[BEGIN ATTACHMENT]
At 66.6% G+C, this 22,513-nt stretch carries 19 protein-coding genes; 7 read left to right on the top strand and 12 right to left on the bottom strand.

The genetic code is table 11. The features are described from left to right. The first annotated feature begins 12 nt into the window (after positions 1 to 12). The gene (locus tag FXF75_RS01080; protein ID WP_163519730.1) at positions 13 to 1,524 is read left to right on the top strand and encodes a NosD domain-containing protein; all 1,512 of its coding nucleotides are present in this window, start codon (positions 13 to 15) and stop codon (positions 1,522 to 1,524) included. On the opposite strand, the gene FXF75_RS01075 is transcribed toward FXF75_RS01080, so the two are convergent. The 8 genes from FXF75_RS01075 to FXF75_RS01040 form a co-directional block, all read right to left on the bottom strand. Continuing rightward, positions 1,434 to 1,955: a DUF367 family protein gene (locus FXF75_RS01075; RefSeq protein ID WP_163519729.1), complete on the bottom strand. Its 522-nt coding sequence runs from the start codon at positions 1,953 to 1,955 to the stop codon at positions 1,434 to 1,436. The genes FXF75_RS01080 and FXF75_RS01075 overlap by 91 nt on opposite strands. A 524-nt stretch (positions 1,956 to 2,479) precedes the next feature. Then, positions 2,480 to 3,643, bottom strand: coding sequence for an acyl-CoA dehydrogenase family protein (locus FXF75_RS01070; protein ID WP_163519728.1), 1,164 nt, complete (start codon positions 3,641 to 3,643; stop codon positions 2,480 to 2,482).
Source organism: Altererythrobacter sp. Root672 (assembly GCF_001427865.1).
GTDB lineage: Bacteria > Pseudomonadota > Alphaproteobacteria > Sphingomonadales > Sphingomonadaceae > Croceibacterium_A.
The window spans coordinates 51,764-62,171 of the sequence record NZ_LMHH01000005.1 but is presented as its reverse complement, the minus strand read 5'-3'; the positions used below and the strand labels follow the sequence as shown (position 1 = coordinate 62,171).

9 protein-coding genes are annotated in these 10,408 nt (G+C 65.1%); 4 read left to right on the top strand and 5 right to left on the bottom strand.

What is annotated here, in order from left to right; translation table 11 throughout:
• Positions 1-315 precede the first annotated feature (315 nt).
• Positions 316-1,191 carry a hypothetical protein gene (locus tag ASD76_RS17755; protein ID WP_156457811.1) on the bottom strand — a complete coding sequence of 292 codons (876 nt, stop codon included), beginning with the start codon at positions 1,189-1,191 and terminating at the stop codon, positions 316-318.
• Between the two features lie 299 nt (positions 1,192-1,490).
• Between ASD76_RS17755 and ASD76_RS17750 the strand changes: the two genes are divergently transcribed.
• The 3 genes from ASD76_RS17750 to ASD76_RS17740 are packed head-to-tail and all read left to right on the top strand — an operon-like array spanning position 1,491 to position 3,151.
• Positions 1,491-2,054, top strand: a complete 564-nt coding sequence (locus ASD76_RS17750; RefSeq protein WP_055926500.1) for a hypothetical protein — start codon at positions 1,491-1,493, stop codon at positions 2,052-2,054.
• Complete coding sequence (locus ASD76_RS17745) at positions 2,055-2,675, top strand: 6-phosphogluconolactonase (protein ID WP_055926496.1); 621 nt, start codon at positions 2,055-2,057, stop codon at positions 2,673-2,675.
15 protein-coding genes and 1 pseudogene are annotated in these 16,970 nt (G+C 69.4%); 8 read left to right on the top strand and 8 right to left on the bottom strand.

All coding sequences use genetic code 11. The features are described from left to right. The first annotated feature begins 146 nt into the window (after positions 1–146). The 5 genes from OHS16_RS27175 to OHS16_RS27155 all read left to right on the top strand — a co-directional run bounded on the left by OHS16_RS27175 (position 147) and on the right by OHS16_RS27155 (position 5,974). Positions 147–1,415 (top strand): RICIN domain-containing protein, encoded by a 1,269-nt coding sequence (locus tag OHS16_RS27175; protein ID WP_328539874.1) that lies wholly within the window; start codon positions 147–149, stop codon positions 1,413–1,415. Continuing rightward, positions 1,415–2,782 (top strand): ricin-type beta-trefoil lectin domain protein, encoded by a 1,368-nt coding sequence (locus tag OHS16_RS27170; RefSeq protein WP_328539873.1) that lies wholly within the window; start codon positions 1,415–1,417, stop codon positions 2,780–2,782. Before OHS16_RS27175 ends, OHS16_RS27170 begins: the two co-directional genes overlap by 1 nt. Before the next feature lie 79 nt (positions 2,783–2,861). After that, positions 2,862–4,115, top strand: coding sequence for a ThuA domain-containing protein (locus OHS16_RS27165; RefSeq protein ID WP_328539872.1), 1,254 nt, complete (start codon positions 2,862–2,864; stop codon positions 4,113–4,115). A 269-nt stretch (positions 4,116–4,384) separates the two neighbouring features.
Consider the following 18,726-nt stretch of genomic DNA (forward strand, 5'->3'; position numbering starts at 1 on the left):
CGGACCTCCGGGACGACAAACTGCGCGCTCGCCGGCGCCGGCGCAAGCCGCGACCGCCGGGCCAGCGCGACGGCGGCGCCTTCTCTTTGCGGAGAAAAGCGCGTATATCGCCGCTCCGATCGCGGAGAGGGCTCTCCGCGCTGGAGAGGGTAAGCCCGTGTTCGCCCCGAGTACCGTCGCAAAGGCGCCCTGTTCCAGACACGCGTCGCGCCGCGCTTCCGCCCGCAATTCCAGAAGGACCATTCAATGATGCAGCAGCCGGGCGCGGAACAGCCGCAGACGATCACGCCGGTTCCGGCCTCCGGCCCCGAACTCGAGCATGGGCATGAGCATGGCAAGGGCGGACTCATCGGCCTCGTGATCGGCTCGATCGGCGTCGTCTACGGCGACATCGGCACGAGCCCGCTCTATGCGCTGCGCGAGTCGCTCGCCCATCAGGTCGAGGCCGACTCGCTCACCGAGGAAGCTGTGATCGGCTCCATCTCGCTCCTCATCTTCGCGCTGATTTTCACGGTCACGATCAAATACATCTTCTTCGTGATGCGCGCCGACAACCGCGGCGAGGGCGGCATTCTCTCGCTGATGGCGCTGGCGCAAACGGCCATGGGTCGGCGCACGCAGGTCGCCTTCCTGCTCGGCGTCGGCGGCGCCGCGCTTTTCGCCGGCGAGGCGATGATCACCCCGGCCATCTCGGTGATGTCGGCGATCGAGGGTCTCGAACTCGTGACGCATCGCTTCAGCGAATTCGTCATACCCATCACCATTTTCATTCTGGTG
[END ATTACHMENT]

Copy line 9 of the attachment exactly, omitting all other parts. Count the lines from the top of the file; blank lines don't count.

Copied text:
• Positions 316-1,191 carry a hypothetical protein gene (locus tag ASD76_RS17755; protein ID WP_156457811.1) on the bottom strand — a complete coding sequence of 292 codons (876 nt, stop codon included), beginning with the start codon at positions 1,189-1,191 and terminating at the stop codon, positions 316-318.